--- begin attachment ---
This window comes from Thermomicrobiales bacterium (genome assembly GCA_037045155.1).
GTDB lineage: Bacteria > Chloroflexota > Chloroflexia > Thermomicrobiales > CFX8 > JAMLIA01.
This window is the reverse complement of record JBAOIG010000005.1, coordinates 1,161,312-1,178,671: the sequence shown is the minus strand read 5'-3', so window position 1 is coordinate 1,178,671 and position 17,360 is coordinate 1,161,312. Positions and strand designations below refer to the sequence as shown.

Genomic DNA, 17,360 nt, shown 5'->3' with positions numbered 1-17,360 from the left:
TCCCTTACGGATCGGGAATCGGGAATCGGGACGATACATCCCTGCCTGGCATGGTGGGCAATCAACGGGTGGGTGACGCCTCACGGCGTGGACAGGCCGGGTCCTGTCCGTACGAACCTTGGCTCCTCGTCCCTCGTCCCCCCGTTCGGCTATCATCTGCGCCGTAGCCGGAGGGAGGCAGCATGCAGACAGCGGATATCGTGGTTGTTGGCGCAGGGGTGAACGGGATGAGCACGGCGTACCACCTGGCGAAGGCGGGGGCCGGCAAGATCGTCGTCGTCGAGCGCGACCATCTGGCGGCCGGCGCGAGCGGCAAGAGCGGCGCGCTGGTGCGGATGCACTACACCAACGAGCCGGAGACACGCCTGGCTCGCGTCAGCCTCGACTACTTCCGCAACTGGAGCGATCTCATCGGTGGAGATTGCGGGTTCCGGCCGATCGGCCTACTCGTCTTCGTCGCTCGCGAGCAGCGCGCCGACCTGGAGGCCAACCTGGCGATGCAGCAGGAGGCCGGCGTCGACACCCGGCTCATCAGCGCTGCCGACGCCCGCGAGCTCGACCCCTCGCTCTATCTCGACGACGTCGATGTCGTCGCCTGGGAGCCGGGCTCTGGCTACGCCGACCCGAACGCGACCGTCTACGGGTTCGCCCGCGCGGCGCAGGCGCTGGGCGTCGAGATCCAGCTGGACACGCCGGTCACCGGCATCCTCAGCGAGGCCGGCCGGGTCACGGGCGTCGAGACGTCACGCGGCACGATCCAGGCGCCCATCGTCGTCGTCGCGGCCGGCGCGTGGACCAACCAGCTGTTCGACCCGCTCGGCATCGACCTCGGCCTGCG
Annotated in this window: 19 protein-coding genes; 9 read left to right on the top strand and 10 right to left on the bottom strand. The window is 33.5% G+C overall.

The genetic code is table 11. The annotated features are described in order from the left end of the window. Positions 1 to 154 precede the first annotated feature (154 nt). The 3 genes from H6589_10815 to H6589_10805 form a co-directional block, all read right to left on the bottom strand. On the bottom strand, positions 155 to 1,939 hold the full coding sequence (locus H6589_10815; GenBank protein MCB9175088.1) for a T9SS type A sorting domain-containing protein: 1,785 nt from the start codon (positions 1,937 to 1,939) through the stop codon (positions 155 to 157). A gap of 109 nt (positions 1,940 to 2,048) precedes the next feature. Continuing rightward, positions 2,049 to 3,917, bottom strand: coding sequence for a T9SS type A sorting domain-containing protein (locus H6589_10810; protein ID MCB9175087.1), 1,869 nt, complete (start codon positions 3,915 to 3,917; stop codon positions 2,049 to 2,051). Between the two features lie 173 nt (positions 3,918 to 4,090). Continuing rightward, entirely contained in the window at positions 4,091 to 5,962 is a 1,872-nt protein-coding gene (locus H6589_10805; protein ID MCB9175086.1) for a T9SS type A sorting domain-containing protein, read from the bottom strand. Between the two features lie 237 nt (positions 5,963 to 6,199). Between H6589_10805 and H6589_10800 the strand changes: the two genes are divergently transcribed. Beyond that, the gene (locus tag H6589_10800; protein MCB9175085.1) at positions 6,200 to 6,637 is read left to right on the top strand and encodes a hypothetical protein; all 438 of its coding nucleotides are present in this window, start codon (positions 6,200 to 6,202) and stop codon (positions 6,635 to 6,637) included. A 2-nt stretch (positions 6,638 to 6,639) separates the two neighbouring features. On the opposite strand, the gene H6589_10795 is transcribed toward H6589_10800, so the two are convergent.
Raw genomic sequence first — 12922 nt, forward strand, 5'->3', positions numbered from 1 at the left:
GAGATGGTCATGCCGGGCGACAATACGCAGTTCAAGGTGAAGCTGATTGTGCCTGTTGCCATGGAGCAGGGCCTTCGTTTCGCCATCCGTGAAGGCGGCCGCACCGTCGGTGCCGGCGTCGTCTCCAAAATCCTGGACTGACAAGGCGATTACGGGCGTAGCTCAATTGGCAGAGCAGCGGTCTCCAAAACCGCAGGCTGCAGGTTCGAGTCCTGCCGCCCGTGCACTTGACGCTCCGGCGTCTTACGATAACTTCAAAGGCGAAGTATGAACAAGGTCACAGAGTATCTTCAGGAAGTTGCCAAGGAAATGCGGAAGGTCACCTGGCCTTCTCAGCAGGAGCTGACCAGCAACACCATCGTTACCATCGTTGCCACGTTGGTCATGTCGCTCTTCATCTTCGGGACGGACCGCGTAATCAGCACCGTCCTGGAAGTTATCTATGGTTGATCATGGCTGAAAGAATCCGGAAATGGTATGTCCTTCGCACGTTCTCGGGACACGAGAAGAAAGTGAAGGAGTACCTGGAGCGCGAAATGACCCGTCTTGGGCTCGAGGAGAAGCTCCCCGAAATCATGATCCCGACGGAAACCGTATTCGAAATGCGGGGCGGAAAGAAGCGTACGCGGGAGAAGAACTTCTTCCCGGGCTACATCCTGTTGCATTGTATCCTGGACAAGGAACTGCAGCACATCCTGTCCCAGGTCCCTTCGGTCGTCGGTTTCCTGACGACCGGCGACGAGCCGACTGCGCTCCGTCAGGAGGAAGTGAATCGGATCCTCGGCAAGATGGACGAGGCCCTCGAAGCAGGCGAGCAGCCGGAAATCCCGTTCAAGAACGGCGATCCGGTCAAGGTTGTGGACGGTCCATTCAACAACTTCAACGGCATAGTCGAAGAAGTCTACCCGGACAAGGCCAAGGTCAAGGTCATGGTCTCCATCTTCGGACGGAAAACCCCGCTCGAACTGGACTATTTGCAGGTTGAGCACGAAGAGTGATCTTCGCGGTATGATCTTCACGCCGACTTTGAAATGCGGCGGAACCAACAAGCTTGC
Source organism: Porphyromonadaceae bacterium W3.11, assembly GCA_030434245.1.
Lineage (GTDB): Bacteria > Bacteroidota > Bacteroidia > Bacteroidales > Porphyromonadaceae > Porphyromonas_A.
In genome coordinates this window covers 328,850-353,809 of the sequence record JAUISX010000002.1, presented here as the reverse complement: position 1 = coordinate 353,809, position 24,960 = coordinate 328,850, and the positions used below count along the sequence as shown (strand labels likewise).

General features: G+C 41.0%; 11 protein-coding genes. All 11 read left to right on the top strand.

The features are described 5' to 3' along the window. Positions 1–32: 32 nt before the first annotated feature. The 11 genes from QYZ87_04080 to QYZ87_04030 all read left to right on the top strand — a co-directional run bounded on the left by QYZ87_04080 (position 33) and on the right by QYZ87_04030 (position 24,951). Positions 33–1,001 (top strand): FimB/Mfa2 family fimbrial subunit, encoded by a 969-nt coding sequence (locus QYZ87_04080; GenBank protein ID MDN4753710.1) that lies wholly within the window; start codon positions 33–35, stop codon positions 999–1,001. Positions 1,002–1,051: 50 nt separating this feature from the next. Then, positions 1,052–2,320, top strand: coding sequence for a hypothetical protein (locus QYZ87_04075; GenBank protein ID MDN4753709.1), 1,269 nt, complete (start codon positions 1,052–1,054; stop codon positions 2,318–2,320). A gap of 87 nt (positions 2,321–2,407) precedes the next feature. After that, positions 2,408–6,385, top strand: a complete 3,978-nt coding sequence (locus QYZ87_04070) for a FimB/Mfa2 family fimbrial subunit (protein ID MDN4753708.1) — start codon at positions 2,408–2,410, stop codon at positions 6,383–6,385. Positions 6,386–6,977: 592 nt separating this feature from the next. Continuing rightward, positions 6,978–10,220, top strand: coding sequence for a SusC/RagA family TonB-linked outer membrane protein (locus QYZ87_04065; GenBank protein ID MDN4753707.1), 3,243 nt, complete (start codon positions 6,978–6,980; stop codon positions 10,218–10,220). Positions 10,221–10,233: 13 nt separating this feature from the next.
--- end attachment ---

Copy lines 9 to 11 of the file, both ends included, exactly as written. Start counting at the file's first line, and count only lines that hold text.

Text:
GAGATGGTCATGCCGGGCGACAATACGCAGTTCAAGGTGAAGCTGATTGTGCCTGTTGCCATGGAGCAGGGCCTTCGTTTCGCCATCCGTGAAGGCGGCCGCACCGTCGGTGCCGGCGTCGTCTCCAAAATCCTGGACTGACAAGGCGATTACGGGCGTAGCTCAATTGGCAGAGCAGCGGTCTCCAAAACCGCAGGCTGCAGGTTCGAGTCCTGCCGCCCGTGCACTTGACGCTCCGGCGTCTTACGATAACTTCAAAGGCGAAGTATGAACAAGGTCACAGAGTATCTTCAGGAAGTTGCCAAGGAAATGCGGAAGGTCACCTGGCCTTCTCAGCAGGAGCTGACCAGCAACACCATCGTTACCATCGTTGCCACGTTGGTCATGTCGCTCTTCATCTTCGGGACGGACCGCGTAATCAGCACCGTCCTGGAAGTTATCTATGGTTGATCATGGCTGAAAGAATCCGGAAATGGTATGTCCTTCGCACGTTCTCGGGACACGAGAAGAAAGTGAAGGAGTACCTGGAGCGCGAAATGACCCGTCTTGGGCTCGAGGAGAAGCTCCCCGAAATCATGATCCCGACGGAAACCGTATTCGAAATGCGGGGCGGAAAGAAGCGTACGCGGGAGAAGAACTTCTTCCCGGGCTACATCCTGTTGCATTGTATCCTGGACAAGGAACTGCAGCACATCCTGTCCCAGGTCCCTTCGGTCGTCGGTTTCCTGACGACCGGCGACGAGCCGACTGCGCTCCGTCAGGAGGAAGTGAATCGGATCCTCGGCAAGATGGACGAGGCCCTCGAAGCAGGCGAGCAGCCGGAAATCCCGTTCAAGAACGGCGATCCGGTCAAGGTTGTGGACGGTCCATTCAACAACTTCAACGGCATAGTCGAAGAAGTCTACCCGGACAAGGCCAAGGTCAAGGTCATGGTCTCCATCTTCGGACGGAAAACCCCGCTCGAACTGGACTATTTGCAGGTTGAGCACGAAGAGTGATCTTCGCGGTATGATCTTCACGCCGACTTTGAAATGCGGCGGAACCAACAAGCTTGC
Source organism: Porphyromonadaceae bacterium W3.11, assembly GCA_030434245.1.
Lineage (GTDB): Bacteria > Bacteroidota > Bacteroidia > Bacteroidales > Porphyromonadaceae > Porphyromonas_A.